Taking meeting notes is another great way to improve remote team communication. When you use an online note tool like Hive Notes, everyone stays on the same page and leaves with clear next steps.
Reducing meeting times and focusing on important issues is the best way to communicate with remote employees. One on one meetings should include only information that needs to be passed. If other people need to know about the discussion, send out a message to them.
5. Work out loud
Kristen Janene-Nelson and Lisette Sutherland describe working out loud as the act of making work observable to others to keep remote team members apprised of each other’s progress.
Unlike in a physical office, we can’t see each other getting busy and getting the work done. So it is easy to conclude that no work is getting done.
Talking about your work and actively updating team members on your progress increases visibility and trust. Use a project management tool to keep tabs on each other’s work. The best part of working out loud is that it reduces the need for meetings.
One great way to “work out loud” is by using a project management tool like Hive. When you collaborate and communicate in the same tool where you manage projects and campaigns, it’s easy to see where changes and progress are being made. If you find yourself wondering what your other teammates are doing, consider a project management tool to power your team and increase clarity.
6. Have open conversations
Communication in remote teams often happens in silos (emails and private messages). In an office, conversations are easily overheard and people chip in to offer helpful suggestions.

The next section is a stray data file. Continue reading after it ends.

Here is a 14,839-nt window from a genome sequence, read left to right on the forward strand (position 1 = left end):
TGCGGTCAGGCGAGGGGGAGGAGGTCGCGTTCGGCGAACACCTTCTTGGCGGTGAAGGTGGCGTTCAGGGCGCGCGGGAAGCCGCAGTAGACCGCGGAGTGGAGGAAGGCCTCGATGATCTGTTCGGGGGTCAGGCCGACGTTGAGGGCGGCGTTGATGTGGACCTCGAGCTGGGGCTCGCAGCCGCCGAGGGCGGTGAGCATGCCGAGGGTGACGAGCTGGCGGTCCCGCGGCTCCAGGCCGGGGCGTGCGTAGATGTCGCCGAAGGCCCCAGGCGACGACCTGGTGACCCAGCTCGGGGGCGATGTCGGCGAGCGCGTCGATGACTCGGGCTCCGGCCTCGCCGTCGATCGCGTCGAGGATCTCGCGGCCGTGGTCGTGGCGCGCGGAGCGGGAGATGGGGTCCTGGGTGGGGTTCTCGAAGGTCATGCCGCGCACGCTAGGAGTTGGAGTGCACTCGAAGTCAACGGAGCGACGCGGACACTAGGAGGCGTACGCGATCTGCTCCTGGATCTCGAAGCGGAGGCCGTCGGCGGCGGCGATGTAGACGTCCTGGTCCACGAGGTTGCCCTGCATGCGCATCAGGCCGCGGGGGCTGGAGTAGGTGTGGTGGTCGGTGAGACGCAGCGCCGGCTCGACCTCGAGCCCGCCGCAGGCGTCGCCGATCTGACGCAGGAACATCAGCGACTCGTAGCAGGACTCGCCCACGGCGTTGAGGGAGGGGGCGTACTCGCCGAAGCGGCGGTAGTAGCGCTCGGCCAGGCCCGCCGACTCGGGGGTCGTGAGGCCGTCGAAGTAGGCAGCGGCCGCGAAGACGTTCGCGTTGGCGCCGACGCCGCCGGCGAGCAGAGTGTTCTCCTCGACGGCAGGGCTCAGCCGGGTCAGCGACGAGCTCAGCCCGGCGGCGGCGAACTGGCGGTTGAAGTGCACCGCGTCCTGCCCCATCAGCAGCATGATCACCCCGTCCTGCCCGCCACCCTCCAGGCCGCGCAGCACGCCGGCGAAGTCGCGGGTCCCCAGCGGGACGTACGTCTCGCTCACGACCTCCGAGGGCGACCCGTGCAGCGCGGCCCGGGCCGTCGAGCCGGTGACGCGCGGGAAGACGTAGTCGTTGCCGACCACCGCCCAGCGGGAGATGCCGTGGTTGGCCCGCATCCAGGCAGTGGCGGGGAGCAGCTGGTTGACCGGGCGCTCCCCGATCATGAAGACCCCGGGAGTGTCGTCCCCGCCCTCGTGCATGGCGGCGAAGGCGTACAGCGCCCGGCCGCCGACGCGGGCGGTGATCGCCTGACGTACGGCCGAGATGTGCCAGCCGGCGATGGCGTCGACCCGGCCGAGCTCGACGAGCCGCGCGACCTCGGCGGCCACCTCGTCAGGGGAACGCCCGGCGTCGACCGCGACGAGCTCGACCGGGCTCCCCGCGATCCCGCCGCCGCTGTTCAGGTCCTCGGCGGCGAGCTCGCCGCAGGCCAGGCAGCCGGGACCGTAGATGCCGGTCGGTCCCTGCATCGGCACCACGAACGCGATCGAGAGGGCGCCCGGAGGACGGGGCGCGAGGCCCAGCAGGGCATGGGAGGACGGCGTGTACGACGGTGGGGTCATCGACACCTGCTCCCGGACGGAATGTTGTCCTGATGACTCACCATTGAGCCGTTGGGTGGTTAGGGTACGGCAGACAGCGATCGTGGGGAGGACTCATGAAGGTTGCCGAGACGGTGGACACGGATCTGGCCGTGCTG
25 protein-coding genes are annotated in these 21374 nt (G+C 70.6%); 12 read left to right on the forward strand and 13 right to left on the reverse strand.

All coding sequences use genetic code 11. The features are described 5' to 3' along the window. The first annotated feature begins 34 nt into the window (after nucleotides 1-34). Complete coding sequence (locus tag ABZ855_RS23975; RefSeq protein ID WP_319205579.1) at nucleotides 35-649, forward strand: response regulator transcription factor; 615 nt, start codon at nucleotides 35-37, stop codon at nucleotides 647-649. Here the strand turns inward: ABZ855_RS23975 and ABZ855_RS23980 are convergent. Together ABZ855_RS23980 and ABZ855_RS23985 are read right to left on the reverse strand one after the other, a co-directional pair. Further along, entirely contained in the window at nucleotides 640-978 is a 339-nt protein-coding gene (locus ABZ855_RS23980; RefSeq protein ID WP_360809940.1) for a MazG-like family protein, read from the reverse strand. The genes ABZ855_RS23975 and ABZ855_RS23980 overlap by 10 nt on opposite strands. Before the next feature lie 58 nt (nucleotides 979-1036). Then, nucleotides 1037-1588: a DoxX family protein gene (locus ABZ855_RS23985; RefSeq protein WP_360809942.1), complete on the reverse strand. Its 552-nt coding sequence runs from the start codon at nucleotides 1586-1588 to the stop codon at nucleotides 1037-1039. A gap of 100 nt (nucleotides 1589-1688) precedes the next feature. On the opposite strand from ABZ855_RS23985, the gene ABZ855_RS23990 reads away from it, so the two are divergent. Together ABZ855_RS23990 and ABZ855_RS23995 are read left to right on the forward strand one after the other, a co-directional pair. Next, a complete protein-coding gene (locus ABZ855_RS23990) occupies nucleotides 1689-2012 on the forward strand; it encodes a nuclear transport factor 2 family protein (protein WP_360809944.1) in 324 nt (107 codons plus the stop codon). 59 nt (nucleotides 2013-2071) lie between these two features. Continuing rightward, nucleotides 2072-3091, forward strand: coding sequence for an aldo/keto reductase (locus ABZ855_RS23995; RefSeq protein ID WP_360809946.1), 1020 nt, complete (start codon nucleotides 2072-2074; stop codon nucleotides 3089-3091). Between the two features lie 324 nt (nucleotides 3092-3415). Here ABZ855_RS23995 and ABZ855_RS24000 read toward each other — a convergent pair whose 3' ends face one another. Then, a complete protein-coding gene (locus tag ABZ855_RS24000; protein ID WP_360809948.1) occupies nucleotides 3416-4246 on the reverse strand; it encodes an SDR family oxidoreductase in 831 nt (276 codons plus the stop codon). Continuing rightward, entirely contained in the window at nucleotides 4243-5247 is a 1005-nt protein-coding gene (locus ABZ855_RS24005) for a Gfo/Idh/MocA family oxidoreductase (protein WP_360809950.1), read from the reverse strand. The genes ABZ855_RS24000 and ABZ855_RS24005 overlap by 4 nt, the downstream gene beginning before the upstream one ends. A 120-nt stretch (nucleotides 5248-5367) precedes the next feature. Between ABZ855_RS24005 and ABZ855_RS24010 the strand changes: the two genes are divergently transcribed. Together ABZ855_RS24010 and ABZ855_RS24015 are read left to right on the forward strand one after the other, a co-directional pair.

A substitute for these discussions are open conversations. Online open conversations should take place on a dedicated channel on your team’s communication tool, like Hive or Slack. But it is important to regulate their use so that conversations don’t get derailed. This leads us to the question, “what type of exchanges should happen in the open?”
Pilar Orti, the Director of Virtual not Distant recommends asking two questions:
“Would my team members have benefited from being held in the open? Was anything lost, or potentially lost, by having had the conversation privately?”
To regulate the exchanges, she advocates for “asking questions where the answer can be of interest for others, sharing some of the thinking behind your decisions, letting others know of something you’ve heard is going on in the organization, etc.” It’s not about keeping everyone up to date on everything you’ve been up to during your day.
Communication within a remote team is a dynamic process. It also requires a lot of deliberate action and work. But putting in the work is worth it. Your team will collaborate better and trust each other more. And the best part? You’ll probably have to attend fewer meetings.